Temperature Waves

The following article is from The Great Soviet Encyclopedia (1979). It might be outdated or ideologically biased.

Temperature Waves


periodic variations of the temperature distribution in a medium.

Temperature waves are due to periodic fluctuations in the heat fluxes entering the medium, that is, to the variability of the heat sources. Temperature waves experience strong attenuation during propagation. Significant dispersion—that is, a substantial frequency dependence of velocity—is characteristic of temperature waves.

The attenuation factor of temperature waves is usually approximately 2π/λ, where λ is the wavelength. For a monochromatic plane temperature wave propagating along a thermally insulated rod of constant cross section, the relation of λ to the oscillation period τ and to the thermal diffusivity K is given by the equation Temperature Waves. Here, the velocity v of the wave crests is Temperature Waves. Thus, the shorter the oscillation period, or the wavelength, the more rapidly temperature waves propagate and attenuate over short distances. The depth of penetration of a plane temperature wave, defined as the distance at which temperature fluctuations decrease by a factor Temperature Waves that is, the shorter the period, the smaller the depth of penetration. For example, the depth of penetration of diurnal temperature fluctuations into the ground is smaller by a factor of nearly 20 than the depth of penetration of seasonal fluctuations.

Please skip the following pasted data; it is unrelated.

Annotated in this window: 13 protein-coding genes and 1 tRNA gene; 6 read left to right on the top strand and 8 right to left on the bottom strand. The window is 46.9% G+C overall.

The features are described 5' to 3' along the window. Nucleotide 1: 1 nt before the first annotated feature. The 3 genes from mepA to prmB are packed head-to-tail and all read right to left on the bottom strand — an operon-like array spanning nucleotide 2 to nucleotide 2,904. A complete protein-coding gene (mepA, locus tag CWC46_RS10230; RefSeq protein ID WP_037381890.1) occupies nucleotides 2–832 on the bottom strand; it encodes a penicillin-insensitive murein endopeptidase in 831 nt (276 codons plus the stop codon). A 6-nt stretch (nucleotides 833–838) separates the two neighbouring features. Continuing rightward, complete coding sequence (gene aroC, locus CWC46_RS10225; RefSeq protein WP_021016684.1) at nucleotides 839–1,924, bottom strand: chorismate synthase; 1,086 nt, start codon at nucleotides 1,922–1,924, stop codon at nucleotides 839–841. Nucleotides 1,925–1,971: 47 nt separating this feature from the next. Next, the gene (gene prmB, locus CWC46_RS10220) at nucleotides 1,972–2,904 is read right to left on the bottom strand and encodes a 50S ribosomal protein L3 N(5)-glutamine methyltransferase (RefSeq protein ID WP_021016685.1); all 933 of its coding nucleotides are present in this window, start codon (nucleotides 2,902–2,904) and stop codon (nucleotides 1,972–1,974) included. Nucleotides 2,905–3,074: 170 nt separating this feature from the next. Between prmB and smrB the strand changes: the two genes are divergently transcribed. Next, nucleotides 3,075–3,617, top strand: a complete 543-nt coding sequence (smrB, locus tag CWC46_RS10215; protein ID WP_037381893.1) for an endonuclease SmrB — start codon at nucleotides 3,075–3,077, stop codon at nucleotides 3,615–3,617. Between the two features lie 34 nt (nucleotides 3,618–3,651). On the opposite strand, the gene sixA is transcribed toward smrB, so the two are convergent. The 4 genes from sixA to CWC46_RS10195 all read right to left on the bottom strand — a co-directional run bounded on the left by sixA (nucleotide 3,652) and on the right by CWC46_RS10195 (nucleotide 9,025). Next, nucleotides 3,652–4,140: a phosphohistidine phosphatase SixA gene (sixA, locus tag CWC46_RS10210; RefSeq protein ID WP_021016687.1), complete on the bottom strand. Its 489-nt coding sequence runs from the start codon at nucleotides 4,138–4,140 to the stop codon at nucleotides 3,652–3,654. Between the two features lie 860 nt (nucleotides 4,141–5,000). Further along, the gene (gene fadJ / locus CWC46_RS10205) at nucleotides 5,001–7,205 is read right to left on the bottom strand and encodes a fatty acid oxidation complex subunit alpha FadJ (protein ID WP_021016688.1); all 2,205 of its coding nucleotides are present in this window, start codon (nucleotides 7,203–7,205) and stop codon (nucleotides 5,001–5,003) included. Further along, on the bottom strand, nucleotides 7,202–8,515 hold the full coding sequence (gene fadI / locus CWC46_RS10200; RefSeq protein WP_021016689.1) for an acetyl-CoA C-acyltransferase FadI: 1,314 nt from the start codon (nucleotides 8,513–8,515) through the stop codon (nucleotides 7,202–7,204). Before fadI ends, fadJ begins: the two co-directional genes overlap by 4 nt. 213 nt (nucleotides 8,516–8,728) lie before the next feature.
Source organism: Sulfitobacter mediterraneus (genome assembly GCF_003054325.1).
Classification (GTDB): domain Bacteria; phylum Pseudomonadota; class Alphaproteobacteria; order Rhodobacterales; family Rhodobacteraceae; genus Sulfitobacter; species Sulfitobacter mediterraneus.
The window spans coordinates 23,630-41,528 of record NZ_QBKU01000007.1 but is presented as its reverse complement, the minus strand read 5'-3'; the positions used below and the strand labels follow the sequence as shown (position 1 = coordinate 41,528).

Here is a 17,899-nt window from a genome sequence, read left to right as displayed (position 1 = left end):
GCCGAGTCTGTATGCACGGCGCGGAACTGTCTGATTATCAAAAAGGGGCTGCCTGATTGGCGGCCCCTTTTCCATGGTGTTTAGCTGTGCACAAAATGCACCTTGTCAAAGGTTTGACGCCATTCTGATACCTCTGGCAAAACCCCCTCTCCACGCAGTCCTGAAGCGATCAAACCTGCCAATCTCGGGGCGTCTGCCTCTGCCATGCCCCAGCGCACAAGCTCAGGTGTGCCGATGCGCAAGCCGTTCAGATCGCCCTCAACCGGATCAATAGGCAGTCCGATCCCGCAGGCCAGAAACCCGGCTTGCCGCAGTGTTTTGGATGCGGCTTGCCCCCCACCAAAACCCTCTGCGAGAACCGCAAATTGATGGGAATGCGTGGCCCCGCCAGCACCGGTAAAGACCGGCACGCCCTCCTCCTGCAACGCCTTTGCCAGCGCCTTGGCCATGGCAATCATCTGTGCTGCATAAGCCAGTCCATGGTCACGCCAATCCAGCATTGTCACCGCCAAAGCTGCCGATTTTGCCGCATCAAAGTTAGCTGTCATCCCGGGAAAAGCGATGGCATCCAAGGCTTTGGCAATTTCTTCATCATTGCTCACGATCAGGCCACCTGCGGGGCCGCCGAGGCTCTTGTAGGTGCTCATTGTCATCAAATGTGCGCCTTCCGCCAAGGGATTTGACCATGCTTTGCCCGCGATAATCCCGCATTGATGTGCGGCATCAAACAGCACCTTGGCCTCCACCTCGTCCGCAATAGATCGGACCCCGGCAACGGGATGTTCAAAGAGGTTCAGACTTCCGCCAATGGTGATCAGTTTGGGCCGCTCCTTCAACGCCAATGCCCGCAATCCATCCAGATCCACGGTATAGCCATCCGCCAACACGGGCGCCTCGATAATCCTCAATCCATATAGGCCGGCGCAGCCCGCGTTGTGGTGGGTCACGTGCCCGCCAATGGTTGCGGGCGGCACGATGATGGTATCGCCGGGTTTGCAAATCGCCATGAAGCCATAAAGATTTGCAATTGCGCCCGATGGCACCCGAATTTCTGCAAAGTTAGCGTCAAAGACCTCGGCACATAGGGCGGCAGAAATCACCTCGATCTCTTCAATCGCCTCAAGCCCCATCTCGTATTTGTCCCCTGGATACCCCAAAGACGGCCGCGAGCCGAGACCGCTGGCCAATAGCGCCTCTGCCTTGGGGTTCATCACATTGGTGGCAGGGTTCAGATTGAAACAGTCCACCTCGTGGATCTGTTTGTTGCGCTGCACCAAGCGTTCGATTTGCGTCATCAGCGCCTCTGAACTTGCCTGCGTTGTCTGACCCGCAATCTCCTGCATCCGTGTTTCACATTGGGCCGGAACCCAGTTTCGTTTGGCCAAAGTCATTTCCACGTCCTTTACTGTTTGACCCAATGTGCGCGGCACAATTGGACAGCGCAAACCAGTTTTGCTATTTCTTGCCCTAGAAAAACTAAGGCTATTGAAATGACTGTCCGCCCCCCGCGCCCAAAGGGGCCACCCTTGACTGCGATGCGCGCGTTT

In engineering, temperature waves are taken into account in calculations of the thermal conductivity of the walls of buildings, the protective inner linings of furnaces, the blocks of internal combustion engines, and elsewhere. In physics, the study of temperature waves is one method of determining the thermal diffusivity, specific heat, and other thermal characteristics of materials. The temperature-wave method is especially convenient for measuring the characteristics of pure substances at low temperatures.


Carlslaw, H. S., and J. Jaeger. Teploprovodnosl’ tverdykh tel. Moscow, 1964. (Translated from English.)


The Great Soviet Encyclopedia, 3rd Edition (1970-1979). © 2010 The Gale Group, Inc. All rights reserved.
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